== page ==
The trailer for Ryan Murphy’s The Assassination of Gianni Versace: American Crime Story, debuting on FX on Wednesday, ironically sparked a flood of gorgeous memories for me about working with Versace. This, despite the fact that the Versace family has issued a press release calling the series—based on Vanity Fair correspondent Maureen Orth’s book Vulgar Favors—“a work of fiction.”
Donatella Versace, sister of Gianni and heir to the brand, has flatly stated that she “will not be watching.” And truly, I can’t imagine—even with the genius casting of Darren Criss from Glee as Versace’s deranged murderer, Andrew Cunanan; singer Ricky Martin as Gianni’s partner; Oscar winner Penelope Cruz playing Donatella; and Edgar Ramirez as Gianni himself—that the series could possibly capture the brilliant life and work of the late designer.
It’s hard to make movies about real magic. That’s exactly what taking part in Versace’s family business was like. With knees trembling, I stepped onto Versace’s Milan runway for the first time in the early ’90s. At the time, I had never before seen clothes up close and personal that screamed sex, drugs, rock and roll, money and L-I-F-E so articulately.
What I loved most about Versace was that he made being ordinary impossible. Every millimeter of his clothes was drenched in color and patterns playfully layered on top of more patterns, then fastened with gold Medusa medallions or gilded bondage buckles shackling plunging necklines, and skirts slit thigh-high onto bodies more than willing to carry his message forth into the world.
That message was: If you’ve got it, flaunt it—and then flaunt it some more.
Working with Versace was a trip through the looking glass, where the boundaries of what it meant to be new money or old money, a slut or a lady, were totally killed, crushed and destroyed. It was like walking the halls of Versailles, or standing at the foot of the Great Pyramid of Giza, or looking up at the Chrysler Building—all of which are on a such a scale, you can only be overwhelmed, in the best way, and forced to dream of what’s possible.
Versace’s dresses transformed women into beacons of light, painted in celebratory, blazing columns of color. When I wear head-to-toe Versace, the mixture of inspiration and envy coming at me from onlookers feels electric. This is how I felt that Versace—who was, incidentally, a very quiet man—moved through the world, courting both inspiration and envy because he was so unapologetically himself.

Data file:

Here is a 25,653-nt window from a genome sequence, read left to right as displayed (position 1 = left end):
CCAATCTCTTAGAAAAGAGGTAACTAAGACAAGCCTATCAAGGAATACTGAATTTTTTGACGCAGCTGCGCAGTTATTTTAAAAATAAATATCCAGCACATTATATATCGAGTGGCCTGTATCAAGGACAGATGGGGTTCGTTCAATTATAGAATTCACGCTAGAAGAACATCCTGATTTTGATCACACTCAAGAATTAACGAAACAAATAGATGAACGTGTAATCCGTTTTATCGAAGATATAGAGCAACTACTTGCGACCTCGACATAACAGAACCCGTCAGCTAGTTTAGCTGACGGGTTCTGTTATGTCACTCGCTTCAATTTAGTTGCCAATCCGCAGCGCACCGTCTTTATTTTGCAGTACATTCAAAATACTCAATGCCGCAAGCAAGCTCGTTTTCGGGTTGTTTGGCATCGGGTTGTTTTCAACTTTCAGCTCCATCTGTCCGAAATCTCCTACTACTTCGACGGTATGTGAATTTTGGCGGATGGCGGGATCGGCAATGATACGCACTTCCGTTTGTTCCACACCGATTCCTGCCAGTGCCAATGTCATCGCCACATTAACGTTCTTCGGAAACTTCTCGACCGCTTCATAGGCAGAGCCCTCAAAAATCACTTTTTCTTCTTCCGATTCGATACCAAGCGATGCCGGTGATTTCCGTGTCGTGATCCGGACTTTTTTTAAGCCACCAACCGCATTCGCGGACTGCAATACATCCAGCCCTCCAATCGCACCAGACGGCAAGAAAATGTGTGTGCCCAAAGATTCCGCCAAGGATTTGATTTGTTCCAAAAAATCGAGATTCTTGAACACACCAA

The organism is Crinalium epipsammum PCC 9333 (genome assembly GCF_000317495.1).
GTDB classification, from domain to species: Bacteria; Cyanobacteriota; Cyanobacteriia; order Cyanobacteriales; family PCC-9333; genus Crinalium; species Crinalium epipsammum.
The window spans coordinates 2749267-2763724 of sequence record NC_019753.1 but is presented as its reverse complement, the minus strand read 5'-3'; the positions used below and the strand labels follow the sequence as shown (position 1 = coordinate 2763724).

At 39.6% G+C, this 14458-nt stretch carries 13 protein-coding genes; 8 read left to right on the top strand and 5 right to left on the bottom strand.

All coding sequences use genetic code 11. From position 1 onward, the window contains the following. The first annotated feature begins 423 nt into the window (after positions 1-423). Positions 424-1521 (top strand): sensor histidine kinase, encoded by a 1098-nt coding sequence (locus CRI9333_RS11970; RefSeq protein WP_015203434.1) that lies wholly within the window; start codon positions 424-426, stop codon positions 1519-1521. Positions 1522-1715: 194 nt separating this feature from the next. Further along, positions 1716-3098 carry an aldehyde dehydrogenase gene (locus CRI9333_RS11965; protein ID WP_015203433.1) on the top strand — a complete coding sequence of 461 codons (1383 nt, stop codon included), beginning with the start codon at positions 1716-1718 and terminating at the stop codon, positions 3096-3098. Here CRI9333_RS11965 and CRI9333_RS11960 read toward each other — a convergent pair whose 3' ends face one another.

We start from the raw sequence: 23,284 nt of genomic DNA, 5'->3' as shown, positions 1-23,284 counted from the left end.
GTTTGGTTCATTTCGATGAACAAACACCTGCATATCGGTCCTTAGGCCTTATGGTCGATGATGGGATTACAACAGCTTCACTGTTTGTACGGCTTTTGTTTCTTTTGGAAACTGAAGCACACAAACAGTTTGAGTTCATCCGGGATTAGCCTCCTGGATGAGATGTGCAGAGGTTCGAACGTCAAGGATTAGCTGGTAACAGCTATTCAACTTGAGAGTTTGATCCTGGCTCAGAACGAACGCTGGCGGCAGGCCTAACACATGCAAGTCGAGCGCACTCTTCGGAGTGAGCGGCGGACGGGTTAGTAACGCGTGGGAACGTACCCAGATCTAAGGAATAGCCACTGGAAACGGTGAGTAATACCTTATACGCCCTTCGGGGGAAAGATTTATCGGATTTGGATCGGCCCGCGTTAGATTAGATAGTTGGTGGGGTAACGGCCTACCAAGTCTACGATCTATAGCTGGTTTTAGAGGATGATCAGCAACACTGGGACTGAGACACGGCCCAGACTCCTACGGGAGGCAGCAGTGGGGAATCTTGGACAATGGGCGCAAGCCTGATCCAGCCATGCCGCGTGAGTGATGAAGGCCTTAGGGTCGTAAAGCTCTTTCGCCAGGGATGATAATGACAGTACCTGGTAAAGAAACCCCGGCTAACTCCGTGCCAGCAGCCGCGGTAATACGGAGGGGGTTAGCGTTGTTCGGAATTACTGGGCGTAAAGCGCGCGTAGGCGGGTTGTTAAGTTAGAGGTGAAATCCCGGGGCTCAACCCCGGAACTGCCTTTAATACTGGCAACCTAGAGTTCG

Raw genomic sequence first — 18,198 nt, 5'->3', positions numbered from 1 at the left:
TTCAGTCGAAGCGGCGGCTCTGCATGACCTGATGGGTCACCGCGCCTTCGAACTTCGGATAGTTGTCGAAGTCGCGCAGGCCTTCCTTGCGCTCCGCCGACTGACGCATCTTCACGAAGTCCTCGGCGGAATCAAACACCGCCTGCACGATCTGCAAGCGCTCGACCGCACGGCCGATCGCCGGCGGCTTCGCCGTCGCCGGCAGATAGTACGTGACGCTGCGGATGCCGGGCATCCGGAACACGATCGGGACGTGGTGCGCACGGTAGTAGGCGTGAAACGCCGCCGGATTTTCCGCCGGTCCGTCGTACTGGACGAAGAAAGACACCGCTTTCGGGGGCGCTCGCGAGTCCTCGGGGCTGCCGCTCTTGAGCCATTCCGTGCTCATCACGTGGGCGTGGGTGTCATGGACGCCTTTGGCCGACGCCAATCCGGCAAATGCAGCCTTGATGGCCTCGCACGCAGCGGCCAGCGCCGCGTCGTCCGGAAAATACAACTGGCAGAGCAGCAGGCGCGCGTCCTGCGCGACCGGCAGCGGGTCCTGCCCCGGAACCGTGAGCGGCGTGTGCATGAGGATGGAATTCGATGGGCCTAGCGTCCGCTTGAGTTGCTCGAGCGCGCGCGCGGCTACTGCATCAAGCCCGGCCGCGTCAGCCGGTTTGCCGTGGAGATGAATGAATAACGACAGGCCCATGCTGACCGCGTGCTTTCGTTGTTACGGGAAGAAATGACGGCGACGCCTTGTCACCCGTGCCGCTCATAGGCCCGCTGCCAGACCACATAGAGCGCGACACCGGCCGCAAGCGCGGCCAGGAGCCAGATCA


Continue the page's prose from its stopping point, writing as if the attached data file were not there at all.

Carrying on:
“I always thought that Versace was a very, very shy person deep down,” says my great friend André Leon Talley, former creative director of American Vogue, who was also a confidant and collaborator of Versace’s—and my entree into the House of Versace as a model.
Versace made my knees tremble for many reasons back in the early ’90s. When I first saw his clothes, I was overwhelmed, even intimidated, by the fabulousness. Coming to understand that his little sister, Donatella, was his muse and his heart, and that his clothes were his way of giving his heart to her, gave me the courage to make those epic struts down the runway.
And it was a runway like no other before or since; hand-laid with Italian marble brought in specially to every venue for the show, illuminated by the most skillful lighting crews in the business. Each model had her own spotlight trained on her every step.
“[Gianni] instinctively had a sense of the personality of models, casting his shows with fierce editing, and fierce rehearsals the night before a presentation,” Talley says.
And truly, it was always a cliffhanger to see what clothes and which models would make the final cut after rehearsals that could last into the wee hours of the morning—sometimes as long as six hours the night before a show. And yet, whether you made it or you didn’t—one season, I was cut because my hips were one-quarter inch too large for a sheath dress—you still had a sense that you were always welcome into the family.
“Paterfamilias” was a perfect description of Gianni Versace. “In many ways, he created a fashion family through his favorite band of supermodels; not only on his runway but in huge Avedon campaigns that were an extension of his life through fashion. He lived and slept fashion,” says Talley of his friend.
Those who knew him knew his siblings—his brother, Santos, co-chief operating officer of Versace holdings, and sister, Donatella, creative director of the company—as well as their children, who were his lifeblood as much as fashion.
“After his collections, he loved nothing more than taking the flight from Milan to Miami, where, sadly, he ended his life,” Talley recalls.
What I remember most about Versace was that he gave us permission to be rock-star spectacular in everyday life. He threw down the velvet gauntlet, daring you to make the ordinary extraordinary. May he always be remembered for carrying the torch for creating the most spectacular and authentic image of ourselves. That’s real magic.
You can judge for yourself if Ryan Murphy gets it right with Versace’s story when it premieres Wednesday night on FX. But just to prove that #VersaceMagic is still very much alive, I want to leave you with a quick hit of it via Bruno Mars and Zendaya.